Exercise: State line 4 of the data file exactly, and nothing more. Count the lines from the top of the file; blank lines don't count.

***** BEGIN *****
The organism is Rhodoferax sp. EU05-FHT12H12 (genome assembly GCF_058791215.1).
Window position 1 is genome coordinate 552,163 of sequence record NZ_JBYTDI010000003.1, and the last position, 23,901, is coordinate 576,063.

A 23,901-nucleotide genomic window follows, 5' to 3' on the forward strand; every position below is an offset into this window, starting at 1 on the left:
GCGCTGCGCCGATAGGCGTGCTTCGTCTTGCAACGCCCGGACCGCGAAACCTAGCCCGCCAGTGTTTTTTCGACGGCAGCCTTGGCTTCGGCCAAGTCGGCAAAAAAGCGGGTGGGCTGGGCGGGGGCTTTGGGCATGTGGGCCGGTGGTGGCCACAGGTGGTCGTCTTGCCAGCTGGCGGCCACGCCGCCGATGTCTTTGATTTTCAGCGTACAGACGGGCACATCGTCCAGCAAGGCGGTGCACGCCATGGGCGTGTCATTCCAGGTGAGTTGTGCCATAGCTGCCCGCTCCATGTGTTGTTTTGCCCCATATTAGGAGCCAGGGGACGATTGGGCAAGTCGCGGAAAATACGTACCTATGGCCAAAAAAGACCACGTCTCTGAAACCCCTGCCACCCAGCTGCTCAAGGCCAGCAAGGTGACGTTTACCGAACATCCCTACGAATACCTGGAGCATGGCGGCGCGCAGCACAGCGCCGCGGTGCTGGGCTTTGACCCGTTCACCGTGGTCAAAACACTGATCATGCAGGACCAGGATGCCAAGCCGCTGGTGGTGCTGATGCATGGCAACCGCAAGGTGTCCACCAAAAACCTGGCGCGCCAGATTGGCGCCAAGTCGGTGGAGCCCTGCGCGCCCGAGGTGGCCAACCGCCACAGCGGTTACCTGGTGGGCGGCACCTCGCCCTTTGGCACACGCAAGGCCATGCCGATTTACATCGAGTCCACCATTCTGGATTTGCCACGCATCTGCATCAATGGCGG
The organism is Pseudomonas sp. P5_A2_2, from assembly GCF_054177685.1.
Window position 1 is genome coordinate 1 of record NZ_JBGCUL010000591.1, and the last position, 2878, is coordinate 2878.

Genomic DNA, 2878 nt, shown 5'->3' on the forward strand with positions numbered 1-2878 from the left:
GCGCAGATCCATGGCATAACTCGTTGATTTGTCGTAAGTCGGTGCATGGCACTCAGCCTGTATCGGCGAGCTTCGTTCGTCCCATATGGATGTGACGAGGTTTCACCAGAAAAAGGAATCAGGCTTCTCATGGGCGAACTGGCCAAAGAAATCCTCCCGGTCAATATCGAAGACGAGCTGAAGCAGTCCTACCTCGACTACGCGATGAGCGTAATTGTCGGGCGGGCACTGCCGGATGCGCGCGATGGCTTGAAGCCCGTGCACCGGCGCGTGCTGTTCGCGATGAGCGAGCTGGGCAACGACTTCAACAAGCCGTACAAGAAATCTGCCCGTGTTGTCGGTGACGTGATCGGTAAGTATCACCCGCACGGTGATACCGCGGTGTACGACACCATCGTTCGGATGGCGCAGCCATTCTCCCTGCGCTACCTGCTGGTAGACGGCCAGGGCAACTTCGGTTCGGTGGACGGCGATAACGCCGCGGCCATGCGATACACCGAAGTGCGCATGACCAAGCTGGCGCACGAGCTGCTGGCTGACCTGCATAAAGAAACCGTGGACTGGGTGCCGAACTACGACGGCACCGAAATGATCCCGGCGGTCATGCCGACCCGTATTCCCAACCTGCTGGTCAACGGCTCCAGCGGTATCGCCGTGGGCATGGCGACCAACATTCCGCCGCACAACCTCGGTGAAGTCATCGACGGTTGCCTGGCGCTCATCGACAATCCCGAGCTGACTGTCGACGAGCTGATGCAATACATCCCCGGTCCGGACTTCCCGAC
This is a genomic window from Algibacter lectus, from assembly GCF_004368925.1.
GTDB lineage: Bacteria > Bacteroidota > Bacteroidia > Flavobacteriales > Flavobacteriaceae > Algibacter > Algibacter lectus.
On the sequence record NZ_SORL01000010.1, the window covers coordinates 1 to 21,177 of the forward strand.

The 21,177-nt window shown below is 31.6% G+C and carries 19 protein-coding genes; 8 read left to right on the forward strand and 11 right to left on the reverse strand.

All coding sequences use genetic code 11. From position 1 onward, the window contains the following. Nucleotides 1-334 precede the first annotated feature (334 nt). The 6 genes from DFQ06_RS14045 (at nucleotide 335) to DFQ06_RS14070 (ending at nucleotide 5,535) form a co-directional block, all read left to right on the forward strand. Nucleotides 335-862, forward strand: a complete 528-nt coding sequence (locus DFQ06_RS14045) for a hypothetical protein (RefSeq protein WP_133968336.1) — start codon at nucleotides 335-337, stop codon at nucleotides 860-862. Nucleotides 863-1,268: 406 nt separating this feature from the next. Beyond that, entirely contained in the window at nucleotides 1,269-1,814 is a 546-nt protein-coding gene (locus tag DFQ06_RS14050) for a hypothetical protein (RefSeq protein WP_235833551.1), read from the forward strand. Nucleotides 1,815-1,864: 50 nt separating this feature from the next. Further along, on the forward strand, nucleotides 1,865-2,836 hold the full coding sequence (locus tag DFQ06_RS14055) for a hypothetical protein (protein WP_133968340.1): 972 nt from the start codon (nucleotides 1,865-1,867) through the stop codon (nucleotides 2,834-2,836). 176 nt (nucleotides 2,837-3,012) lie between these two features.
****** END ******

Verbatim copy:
GCGCTGCGCCGATAGGCGTGCTTCGTCTTGCAACGCCCGGACCGCGAAACCTAGCCCGCCAGTGTTTTTTCGACGGCAGCCTTGGCTTCGGCCAAGTCGGCAAAAAAGCGGGTGGGCTGGGCGGGGGCTTTGGGCATGTGGGCCGGTGGTGGCCACAGGTGGTCGTCTTGCCAGCTGGCGGCCACGCCGCCGATGTCTTTGATTTTCAGCGTACAGACGGGCACATCGTCCAGCAAGGCGGTGCACGCCATGGGCGTGTCATTCCAGGTGAGTTGTGCCATAGCTGCCCGCTCCATGTGTTGTTTTGCCCCATATTAGGAGCCAGGGGACGATTGGGCAAGTCGCGGAAAATACGTACCTATGGCCAAAAAAGACCACGTCTCTGAAACCCCTGCCACCCAGCTGCTCAAGGCCAGCAAGGTGACGTTTACCGAACATCCCTACGAATACCTGGAGCATGGCGGCGCGCAGCACAGCGCCGCGGTGCTGGGCTTTGACCCGTTCACCGTGGTCAAAACACTGATCATGCAGGACCAGGATGCCAAGCCGCTGGTGGTGCTGATGCATGGCAACCGCAAGGTGTCCACCAAAAACCTGGCGCGCCAGATTGGCGCCAAGTCGGTGGAGCCCTGCGCGCCCGAGGTGGCCAACCGCCACAGCGGTTACCTGGTGGGCGGCACCTCGCCCTTTGGCACACGCAAGGCCATGCCGATTTACATCGAGTCCACCATTCTGGATTTGCCACGCATCTGCATCAATGGCGG